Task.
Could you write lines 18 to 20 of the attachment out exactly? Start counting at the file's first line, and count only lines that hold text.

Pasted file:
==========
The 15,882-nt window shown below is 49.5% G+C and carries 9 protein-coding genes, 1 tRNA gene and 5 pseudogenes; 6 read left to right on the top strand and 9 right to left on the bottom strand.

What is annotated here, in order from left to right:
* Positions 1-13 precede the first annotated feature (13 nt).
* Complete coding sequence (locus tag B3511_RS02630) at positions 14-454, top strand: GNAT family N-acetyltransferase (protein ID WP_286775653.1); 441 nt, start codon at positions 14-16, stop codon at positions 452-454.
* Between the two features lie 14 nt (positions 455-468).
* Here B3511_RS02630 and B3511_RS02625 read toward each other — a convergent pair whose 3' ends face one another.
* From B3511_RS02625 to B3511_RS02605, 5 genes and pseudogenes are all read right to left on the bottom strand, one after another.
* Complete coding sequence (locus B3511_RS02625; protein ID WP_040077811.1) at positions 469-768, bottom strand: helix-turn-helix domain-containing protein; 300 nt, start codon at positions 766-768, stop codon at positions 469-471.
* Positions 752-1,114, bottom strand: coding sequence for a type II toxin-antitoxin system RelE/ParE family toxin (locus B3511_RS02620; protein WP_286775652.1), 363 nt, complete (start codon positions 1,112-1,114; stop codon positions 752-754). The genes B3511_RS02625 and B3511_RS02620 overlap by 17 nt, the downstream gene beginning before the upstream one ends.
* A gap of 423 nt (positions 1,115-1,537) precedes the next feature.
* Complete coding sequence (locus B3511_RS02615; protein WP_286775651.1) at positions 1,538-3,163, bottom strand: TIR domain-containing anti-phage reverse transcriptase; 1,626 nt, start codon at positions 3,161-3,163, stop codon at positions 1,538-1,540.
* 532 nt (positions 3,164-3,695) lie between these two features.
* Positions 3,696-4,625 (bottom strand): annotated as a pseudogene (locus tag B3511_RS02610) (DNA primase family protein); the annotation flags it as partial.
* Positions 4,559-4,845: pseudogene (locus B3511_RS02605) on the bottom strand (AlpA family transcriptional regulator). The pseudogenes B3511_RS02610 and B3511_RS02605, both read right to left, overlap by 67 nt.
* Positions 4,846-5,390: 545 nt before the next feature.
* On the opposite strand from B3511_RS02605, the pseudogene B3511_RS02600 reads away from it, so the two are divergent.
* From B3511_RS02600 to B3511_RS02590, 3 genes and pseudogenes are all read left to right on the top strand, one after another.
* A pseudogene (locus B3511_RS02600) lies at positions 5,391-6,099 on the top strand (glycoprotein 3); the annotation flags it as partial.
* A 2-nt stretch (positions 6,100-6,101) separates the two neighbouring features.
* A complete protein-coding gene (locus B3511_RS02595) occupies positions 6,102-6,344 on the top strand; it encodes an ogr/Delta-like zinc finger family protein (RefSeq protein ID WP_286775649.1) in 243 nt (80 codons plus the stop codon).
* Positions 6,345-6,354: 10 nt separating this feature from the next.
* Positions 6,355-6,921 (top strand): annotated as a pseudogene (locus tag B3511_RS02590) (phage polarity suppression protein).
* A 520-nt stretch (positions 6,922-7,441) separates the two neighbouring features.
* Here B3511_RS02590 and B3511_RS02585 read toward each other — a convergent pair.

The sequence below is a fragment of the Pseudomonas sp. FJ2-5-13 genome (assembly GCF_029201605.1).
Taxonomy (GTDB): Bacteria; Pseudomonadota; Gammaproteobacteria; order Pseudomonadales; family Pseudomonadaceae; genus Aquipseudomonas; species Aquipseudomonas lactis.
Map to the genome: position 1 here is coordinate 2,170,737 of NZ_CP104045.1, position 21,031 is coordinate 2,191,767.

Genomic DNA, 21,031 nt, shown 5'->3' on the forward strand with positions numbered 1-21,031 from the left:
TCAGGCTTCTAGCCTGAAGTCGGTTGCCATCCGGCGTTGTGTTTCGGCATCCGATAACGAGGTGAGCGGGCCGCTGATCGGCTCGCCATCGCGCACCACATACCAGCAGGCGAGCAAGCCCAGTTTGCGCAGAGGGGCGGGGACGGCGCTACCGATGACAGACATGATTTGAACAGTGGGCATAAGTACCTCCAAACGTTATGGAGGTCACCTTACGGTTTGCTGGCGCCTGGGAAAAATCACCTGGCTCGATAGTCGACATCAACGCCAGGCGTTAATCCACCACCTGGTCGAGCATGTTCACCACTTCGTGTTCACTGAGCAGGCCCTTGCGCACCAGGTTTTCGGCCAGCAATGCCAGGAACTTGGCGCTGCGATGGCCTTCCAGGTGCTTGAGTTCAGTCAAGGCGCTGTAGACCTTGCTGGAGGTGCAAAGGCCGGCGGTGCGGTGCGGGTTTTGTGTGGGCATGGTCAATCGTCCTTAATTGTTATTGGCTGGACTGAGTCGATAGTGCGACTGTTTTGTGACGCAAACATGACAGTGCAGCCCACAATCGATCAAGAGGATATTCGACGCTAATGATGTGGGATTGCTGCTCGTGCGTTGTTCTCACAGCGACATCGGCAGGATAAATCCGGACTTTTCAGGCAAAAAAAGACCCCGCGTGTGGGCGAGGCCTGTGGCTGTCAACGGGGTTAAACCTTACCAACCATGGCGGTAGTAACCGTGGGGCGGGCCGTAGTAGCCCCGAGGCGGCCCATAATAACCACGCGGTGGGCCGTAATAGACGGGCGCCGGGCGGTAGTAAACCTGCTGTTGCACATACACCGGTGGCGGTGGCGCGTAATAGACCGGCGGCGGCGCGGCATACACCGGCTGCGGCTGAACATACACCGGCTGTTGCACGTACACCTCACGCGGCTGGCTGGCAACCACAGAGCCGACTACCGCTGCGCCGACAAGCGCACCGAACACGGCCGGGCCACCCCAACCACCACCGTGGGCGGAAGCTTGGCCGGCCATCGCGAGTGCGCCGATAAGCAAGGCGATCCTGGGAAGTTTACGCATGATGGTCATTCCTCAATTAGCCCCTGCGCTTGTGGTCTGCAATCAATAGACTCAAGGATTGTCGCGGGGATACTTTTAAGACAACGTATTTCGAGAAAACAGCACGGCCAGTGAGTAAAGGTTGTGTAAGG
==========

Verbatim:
* A pseudogene (locus B3511_RS02600) lies at positions 5,391-6,099 on the top strand (glycoprotein 3); the annotation flags it as partial.
* A 2-nt stretch (positions 6,100-6,101) separates the two neighbouring features.
* A complete protein-coding gene (locus B3511_RS02595) occupies positions 6,102-6,344 on the top strand; it encodes an ogr/Delta-like zinc finger family protein (RefSeq protein ID WP_286775649.1) in 243 nt (80 codons plus the stop codon).